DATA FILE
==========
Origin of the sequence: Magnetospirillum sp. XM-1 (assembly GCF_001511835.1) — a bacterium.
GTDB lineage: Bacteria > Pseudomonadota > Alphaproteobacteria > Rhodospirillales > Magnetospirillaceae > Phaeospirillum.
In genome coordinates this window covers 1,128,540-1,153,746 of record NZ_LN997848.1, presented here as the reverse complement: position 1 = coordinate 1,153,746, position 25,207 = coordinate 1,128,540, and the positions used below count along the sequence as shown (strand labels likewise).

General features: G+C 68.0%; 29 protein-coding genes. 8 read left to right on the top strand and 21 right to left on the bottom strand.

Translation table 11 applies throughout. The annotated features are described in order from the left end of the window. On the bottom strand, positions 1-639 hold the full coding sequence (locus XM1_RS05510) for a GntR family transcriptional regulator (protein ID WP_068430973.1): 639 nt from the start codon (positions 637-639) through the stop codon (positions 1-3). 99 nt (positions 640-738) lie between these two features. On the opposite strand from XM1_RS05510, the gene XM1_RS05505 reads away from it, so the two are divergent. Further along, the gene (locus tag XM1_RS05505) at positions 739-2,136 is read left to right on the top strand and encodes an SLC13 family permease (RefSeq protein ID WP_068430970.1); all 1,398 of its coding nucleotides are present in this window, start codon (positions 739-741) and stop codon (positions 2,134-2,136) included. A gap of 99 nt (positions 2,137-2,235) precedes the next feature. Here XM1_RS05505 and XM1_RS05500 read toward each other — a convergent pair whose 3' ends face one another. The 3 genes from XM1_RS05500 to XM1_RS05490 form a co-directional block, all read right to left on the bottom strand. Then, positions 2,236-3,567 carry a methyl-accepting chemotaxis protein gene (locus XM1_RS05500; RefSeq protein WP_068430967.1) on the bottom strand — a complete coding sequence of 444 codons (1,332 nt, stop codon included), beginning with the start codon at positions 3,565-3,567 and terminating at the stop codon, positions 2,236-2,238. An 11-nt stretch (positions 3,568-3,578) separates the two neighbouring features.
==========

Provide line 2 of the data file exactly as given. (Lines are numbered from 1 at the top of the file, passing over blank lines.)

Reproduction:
GTDB lineage: Bacteria > Pseudomonadota > Alphaproteobacteria > Rhodospirillales > Magnetospirillaceae > Phaeospirillum.